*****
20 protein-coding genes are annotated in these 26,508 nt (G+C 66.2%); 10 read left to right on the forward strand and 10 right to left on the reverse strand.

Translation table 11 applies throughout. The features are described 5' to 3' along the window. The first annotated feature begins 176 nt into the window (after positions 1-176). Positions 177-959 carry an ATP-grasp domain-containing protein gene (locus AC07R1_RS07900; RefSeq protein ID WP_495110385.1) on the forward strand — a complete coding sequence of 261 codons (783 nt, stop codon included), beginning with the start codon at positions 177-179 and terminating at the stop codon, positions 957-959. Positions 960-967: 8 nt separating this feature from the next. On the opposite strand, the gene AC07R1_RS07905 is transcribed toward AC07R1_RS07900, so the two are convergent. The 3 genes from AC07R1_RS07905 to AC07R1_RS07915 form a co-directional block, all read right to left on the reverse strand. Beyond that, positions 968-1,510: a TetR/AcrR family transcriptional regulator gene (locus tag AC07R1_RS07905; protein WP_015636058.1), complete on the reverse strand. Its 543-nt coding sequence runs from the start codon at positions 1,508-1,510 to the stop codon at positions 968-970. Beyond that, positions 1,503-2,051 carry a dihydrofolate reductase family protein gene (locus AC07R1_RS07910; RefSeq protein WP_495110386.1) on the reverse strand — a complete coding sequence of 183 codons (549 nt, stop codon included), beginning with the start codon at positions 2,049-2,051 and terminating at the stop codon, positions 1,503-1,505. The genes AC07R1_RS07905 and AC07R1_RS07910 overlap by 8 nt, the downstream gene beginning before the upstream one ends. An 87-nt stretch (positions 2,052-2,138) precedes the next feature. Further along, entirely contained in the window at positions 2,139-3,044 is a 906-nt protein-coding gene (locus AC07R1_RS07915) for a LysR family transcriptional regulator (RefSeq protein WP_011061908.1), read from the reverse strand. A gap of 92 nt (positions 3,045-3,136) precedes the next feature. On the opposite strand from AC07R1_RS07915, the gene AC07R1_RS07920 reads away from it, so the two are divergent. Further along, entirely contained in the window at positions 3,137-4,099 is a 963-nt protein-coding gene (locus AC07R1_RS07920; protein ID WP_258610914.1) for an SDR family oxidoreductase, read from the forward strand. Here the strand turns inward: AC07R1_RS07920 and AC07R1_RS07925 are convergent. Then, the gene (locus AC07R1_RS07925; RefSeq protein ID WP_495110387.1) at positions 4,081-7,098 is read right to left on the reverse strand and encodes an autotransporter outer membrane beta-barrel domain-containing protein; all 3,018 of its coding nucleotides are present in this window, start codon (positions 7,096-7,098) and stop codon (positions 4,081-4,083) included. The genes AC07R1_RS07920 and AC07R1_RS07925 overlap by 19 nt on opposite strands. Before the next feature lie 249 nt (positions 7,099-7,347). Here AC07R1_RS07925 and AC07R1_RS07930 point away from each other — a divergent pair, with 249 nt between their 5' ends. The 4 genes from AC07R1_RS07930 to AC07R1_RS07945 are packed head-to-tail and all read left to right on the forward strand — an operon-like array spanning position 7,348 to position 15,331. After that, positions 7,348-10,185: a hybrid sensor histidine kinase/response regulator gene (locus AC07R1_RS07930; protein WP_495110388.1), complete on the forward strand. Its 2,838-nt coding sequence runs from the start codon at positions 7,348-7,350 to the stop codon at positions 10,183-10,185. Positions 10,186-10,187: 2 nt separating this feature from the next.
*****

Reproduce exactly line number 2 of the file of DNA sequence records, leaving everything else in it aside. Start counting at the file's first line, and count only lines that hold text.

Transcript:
Translation table 11 applies throughout. The features are described 5' to 3' along the window. The first annotated feature begins 176 nt into the window (after positions 1-176). Positions 177-959 carry an ATP-grasp domain-containing protein gene (locus AC07R1_RS07900; RefSeq protein ID WP_495110385.1) on the forward strand — a complete coding sequence of 261 codons (783 nt, stop codon included), beginning with the start codon at positions 177-179 and terminating at the stop codon, positions 957-959. Positions 960-967: 8 nt separating this feature from the next. On the opposite strand, the gene AC07R1_RS07905 is transcribed toward AC07R1_RS07900, so the two are convergent. The 3 genes from AC07R1_RS07905 to AC07R1_RS07915 form a co-directional block, all read right to left on the reverse strand. Beyond that, positions 968-1,510: a TetR/AcrR family transcriptional regulator gene (locus tag AC07R1_RS07905; protein WP_015636058.1), complete on the reverse strand. Its 543-nt coding sequence runs from the start codon at positions 1,508-1,510 to the stop codon at positions 968-970. Beyond that, positions 1,503-2,051 carry a dihydrofolate reductase family protein gene (locus AC07R1_RS07910; RefSeq protein WP_495110386.1) on the reverse strand — a complete coding sequence of 183 codons (549 nt, stop codon included), beginning with the start codon at positions 2,049-2,051 and terminating at the stop codon, positions 1,503-1,505. The genes AC07R1_RS07905 and AC07R1_RS07910 overlap by 8 nt, the downstream gene beginning before the upstream one ends. An 87-nt stretch (positions 2,052-2,138) precedes the next feature. Further along, entirely contained in the window at positions 2,139-3,044 is a 906-nt protein-coding gene (locus AC07R1_RS07915) for a LysR family transcriptional regulator (RefSeq protein WP_011061908.1), read from the reverse strand. A gap of 92 nt (positions 3,045-3,136) precedes the next feature. On the opposite strand from AC07R1_RS07915, the gene AC07R1_RS07920 reads away from it, so the two are divergent. Further along, entirely contained in the window at positions 3,137-4,099 is a 963-nt protein-coding gene (locus AC07R1_RS07920; protein ID WP_258610914.1) for an SDR family oxidoreductase, read from the forward strand. Here the strand turns inward: AC07R1_RS07920 and AC07R1_RS07925 are convergent. Then, the gene (locus AC07R1_RS07925; RefSeq protein ID WP_495110387.1) at positions 4,081-7,098 is read right to left on the reverse strand and encodes an autotransporter outer membrane beta-barrel domain-containing protein; all 3,018 of its coding nucleotides are present in this window, start codon (positions 7,096-7,098) and stop codon (positions 4,081-4,083) included. The genes AC07R1_RS07920 and AC07R1_RS07925 overlap by 19 nt on opposite strands. Before the next feature lie 249 nt (positions 7,099-7,347). Here AC07R1_RS07925 and AC07R1_RS07930 point away from each other — a divergent pair, with 249 nt between their 5' ends. The 4 genes from AC07R1_RS07930 to AC07R1_RS07945 are packed head-to-tail and all read left to right on the forward strand — an operon-like array spanning position 7,348 to position 15,331. After that, positions 7,348-10,185: a hybrid sensor histidine kinase/response regulator gene (locus AC07R1_RS07930; protein WP_495110388.1), complete on the forward strand. Its 2,838-nt coding sequence runs from the start codon at positions 7,348-7,350 to the stop codon at positions 10,183-10,185. Positions 10,186-10,187: 2 nt separating this feature from the next.